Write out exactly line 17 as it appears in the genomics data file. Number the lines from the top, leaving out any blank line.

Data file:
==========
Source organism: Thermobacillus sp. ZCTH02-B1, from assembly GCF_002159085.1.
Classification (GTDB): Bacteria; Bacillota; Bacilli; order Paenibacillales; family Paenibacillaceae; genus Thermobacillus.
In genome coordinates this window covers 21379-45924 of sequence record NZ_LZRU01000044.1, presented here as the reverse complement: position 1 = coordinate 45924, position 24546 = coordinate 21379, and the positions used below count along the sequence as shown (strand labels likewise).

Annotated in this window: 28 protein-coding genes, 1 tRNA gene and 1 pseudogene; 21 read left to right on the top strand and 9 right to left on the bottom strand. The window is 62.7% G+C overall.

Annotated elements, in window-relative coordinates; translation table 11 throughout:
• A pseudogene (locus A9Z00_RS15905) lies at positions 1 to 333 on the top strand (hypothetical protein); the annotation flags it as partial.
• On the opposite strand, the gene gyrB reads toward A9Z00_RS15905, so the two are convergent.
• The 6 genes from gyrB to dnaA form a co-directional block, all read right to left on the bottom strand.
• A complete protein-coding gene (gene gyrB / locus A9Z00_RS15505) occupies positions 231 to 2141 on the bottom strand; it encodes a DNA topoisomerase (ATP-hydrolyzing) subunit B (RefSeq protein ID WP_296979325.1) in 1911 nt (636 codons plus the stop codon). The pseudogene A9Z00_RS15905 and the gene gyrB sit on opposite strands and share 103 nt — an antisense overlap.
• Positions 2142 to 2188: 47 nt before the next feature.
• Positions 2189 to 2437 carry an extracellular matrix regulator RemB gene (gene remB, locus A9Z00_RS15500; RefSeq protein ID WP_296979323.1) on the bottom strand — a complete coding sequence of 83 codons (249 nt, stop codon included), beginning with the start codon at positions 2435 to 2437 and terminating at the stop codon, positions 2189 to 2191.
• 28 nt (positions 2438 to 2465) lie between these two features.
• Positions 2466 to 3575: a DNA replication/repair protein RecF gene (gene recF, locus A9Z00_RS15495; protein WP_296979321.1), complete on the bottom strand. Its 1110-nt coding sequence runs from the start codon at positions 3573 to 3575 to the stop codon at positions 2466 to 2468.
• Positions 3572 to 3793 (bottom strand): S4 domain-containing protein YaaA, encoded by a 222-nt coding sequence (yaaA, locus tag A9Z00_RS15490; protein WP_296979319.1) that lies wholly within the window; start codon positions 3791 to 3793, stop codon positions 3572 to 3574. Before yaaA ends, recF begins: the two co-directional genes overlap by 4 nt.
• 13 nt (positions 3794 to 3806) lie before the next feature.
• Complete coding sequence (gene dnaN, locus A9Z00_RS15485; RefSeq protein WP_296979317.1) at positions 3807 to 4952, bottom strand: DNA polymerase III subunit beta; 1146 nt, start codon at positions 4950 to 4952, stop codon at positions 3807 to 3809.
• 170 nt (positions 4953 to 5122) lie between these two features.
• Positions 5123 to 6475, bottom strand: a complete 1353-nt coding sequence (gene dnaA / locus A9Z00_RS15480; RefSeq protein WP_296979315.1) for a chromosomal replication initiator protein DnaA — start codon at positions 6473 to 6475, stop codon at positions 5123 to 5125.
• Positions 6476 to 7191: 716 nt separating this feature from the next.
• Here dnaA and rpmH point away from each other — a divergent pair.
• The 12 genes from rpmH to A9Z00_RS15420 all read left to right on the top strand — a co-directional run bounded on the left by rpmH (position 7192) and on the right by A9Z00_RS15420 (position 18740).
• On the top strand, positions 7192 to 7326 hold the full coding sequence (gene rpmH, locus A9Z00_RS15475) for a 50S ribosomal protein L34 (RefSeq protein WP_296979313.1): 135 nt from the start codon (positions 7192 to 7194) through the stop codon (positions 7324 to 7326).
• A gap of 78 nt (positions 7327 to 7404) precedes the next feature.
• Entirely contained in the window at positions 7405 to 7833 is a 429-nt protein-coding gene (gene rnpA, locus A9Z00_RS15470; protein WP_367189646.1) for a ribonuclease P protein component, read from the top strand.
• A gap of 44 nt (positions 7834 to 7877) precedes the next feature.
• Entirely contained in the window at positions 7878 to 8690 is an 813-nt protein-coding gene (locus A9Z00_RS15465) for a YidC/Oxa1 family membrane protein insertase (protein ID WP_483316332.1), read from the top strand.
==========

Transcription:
• 170 nt (positions 4953 to 5122) lie between these two features.